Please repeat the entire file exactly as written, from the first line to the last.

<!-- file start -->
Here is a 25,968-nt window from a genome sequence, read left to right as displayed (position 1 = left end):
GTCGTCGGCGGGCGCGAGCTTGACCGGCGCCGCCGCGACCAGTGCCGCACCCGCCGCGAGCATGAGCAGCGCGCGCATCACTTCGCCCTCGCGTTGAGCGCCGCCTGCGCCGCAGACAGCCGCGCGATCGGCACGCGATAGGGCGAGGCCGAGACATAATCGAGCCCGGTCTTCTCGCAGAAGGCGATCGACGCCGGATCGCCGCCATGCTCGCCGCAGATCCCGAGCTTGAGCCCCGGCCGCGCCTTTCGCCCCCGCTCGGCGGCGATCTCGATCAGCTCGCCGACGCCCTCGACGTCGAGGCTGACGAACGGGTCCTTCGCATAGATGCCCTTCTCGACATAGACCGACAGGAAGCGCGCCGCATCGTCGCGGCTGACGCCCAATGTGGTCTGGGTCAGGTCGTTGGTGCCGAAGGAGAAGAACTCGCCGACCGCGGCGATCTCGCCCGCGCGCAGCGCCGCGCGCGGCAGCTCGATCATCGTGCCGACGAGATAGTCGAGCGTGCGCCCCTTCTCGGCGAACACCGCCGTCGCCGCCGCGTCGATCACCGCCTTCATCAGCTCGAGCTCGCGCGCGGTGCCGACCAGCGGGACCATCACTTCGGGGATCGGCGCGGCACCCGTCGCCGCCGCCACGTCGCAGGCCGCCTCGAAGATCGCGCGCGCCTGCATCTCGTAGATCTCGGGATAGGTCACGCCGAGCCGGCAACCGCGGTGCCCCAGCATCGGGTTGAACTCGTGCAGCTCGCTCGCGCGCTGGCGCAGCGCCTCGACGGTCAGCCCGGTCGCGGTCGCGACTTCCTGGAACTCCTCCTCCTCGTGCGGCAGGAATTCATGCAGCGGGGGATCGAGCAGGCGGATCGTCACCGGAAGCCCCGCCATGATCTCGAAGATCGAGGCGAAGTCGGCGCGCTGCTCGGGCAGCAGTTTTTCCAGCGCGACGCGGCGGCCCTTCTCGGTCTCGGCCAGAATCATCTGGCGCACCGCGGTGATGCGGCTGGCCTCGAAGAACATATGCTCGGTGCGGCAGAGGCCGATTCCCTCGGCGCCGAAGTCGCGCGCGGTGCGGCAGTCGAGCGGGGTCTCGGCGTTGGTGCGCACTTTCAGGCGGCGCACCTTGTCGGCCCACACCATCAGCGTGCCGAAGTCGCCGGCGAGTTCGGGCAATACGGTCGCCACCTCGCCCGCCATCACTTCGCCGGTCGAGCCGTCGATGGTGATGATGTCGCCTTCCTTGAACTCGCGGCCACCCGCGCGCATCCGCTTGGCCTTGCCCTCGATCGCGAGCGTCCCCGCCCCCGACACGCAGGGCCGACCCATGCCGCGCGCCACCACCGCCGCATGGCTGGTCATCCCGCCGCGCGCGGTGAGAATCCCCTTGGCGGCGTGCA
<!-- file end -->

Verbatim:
Here is a 25,968-nt window from a genome sequence, read left to right as displayed (position 1 = left end):
GTCGTCGGCGGGCGCGAGCTTGACCGGCGCCGCCGCGACCAGTGCCGCACCCGCCGCGAGCATGAGCAGCGCGCGCATCACTTCGCCCTCGCGTTGAGCGCCGCCTGCGCCGCAGACAGCCGCGCGATCGGCACGCGATAGGGCGAGGCCGAGACATAATCGAGCCCGGTCTTCTCGCAGAAGGCGATCGACGCCGGATCGCCGCCATGCTCGCCGCAGATCCCGAGCTTGAGCCCCGGCCGCGCCTTTCGCCCCCGCTCGGCGGCGATCTCGATCAGCTCGCCGACGCCCTCGACGTCGAGGCTGACGAACGGGTCCTTCGCATAGATGCCCTTCTCGACATAGACCGACAGGAAGCGCGCCGCATCGTCGCGGCTGACGCCCAATGTGGTCTGGGTCAGGTCGTTGGTGCCGAAGGAGAAGAACTCGCCGACCGCGGCGATCTCGCCCGCGCGCAGCGCCGCGCGCGGCAGCTCGATCATCGTGCCGACGAGATAGTCGAGCGTGCGCCCCTTCTCGGCGAACACCGCCGTCGCCGCCGCGTCGATCACCGCCTTCATCAGCTCGAGCTCGCGCGCGGTGCCGACCAGCGGGACCATCACTTCGGGGATCGGCGCGGCACCCGTCGCCGCCGCCACGTCGCAGGCCGCCTCGAAGATCGCGCGCGCCTGCATCTCGTAGATCTCGGGATAGGTCACGCCGAGCCGGCAACCGCGGTGCCCCAGCATCGGGTTGAACTCGTGCAGCTCGCTCGCGCGCTGGCGCAGCGCCTCGACGGTCAGCCCGGTCGCGGTCGCGACTTCCTGGAACTCCTCCTCCTCGTGCGGCAGGAATTCATGCAGCGGGGGATCGAGCAGGCGGATCGTCACCGGAAGCCCCGCCATGATCTCGAAGATCGAGGCGAAGTCGGCGCGCTGCTCGGGCAGCAGTTTTTCCAGCGCGACGCGGCGGCCCTTCTCGGTCTCGGCCAGAATCATCTGGCGCACCGCGGTGATGCGGCTGGCCTCGAAGAACATATGCTCGGTGCGGCAGAGGCCGATTCCCTCGGCGCCGAAGTCGCGCGCGGTGCGGCAGTCGAGCGGGGTCTCGGCGTTGGTGCGCACTTTCAGGCGGCGCACCTTGTCGGCCCACACCATCAGCGTGCCGAAGTCGCCGGCGAGTTCGGGCAATACGGTCGCCACCTCGCCCGCCATCACTTCGCCGGTCGAGCCGTCGATGGTGATGATGTCGCCTTCCTTGAACTCGCGGCCACCCGCGCGCATCCGCTTGGCCTTGCCCTCGATCGCGAGCGTCCCCGCCCCCGACACGCAGGGCCGACCCATGCCGCGCGCCACCACCGCCGCATGGCTGGTCATCCCGCCGCGCGCGGTGAGAATCCCCTTGGCGGCGTGCA